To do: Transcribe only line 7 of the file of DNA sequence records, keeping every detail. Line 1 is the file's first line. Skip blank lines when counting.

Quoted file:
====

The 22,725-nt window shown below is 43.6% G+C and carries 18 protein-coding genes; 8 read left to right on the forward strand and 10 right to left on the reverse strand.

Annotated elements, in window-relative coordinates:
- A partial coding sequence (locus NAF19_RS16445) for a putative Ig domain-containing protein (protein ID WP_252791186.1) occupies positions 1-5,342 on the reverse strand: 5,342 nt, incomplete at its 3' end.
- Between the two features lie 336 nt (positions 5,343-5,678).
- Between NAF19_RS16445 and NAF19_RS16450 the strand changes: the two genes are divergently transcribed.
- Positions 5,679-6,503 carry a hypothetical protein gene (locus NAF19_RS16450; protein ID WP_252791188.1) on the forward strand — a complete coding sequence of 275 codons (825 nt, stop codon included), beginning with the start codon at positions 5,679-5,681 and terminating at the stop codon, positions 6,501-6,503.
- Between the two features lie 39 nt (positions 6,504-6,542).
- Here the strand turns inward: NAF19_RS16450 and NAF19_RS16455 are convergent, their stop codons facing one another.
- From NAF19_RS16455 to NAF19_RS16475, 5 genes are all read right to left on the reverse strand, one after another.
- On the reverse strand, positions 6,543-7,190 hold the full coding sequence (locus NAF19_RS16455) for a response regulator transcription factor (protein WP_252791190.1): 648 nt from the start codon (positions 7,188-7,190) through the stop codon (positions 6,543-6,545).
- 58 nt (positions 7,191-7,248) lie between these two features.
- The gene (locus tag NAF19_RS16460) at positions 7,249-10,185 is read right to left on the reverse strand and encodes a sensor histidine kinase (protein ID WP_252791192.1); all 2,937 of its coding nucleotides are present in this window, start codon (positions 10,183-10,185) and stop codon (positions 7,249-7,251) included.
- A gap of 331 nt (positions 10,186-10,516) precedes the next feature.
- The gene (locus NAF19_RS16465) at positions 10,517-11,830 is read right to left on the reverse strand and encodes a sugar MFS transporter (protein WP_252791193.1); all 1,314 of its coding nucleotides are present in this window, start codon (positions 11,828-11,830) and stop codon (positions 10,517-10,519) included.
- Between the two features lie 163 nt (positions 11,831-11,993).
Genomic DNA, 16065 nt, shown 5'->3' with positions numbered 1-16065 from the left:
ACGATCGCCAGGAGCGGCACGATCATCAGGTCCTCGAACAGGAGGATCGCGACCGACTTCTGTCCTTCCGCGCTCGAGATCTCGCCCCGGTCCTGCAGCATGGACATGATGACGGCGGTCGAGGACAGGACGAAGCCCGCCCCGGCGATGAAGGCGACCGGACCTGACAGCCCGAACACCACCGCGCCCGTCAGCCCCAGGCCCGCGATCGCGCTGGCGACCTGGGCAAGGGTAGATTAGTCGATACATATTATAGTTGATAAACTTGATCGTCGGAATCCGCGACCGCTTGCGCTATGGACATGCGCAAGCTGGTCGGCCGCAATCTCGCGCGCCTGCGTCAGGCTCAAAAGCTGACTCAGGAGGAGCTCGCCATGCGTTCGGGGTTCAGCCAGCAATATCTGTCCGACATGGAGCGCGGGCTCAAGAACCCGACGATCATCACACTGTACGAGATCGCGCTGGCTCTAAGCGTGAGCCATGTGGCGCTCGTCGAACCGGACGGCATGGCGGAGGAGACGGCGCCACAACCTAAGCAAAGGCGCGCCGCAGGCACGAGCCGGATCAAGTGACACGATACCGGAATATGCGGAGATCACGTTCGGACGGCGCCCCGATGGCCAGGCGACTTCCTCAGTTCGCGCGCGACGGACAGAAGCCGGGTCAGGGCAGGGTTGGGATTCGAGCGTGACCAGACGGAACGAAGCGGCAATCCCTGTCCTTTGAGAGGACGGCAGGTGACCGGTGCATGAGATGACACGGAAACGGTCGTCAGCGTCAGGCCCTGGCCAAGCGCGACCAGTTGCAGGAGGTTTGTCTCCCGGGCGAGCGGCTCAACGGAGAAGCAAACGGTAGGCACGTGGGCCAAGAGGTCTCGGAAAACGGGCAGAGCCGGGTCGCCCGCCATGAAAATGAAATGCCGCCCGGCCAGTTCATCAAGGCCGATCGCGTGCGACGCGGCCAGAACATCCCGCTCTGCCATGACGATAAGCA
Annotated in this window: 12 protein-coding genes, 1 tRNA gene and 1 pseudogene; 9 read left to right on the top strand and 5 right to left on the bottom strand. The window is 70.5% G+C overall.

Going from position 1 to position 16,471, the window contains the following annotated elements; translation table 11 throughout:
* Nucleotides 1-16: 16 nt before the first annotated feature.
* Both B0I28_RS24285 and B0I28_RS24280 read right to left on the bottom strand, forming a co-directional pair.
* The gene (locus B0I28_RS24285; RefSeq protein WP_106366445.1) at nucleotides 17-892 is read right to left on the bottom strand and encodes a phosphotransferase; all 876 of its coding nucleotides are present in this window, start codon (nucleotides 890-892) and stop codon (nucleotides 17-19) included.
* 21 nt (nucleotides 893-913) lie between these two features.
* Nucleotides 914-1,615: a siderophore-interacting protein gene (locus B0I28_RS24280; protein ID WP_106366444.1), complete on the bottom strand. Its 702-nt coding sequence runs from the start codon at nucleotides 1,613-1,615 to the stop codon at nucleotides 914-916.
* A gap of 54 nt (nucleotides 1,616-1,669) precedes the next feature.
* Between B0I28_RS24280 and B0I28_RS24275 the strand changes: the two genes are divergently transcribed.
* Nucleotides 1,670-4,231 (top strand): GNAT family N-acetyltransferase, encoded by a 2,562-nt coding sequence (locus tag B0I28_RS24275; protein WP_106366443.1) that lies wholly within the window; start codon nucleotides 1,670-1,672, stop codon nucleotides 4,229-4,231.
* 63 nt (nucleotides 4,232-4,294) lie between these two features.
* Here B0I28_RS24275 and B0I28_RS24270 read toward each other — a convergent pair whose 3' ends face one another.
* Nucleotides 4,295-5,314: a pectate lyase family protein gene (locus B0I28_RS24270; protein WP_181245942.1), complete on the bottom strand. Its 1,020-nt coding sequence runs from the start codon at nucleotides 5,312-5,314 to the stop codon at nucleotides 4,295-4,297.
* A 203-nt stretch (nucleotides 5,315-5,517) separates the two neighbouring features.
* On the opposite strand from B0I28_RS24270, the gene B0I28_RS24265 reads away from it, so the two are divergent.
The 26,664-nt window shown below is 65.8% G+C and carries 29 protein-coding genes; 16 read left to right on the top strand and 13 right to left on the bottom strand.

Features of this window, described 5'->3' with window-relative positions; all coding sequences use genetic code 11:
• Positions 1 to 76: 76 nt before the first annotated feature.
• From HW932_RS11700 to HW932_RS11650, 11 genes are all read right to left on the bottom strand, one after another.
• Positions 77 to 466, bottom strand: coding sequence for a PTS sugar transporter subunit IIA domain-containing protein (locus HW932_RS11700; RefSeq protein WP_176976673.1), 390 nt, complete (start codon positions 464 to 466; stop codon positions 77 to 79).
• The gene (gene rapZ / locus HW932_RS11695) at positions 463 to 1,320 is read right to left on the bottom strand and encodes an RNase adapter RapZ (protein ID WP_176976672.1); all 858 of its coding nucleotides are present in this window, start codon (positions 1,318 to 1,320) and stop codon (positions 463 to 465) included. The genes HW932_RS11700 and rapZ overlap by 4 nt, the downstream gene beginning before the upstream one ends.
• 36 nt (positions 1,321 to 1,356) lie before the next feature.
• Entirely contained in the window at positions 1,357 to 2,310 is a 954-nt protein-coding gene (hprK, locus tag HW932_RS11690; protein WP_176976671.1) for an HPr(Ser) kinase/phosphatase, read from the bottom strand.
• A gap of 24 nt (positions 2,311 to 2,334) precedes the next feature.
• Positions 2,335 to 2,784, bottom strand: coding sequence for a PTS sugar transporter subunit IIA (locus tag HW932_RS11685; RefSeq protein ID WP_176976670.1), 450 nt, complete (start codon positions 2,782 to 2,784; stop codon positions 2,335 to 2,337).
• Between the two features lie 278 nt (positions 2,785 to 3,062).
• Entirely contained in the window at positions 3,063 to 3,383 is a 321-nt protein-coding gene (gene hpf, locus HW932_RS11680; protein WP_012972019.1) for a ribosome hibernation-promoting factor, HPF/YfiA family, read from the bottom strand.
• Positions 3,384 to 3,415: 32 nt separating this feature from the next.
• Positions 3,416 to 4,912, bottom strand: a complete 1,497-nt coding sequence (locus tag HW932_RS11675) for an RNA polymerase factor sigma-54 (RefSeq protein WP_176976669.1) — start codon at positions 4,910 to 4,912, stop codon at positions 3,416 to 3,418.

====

- Between the two features lie 39 nt (positions 6,504-6,542).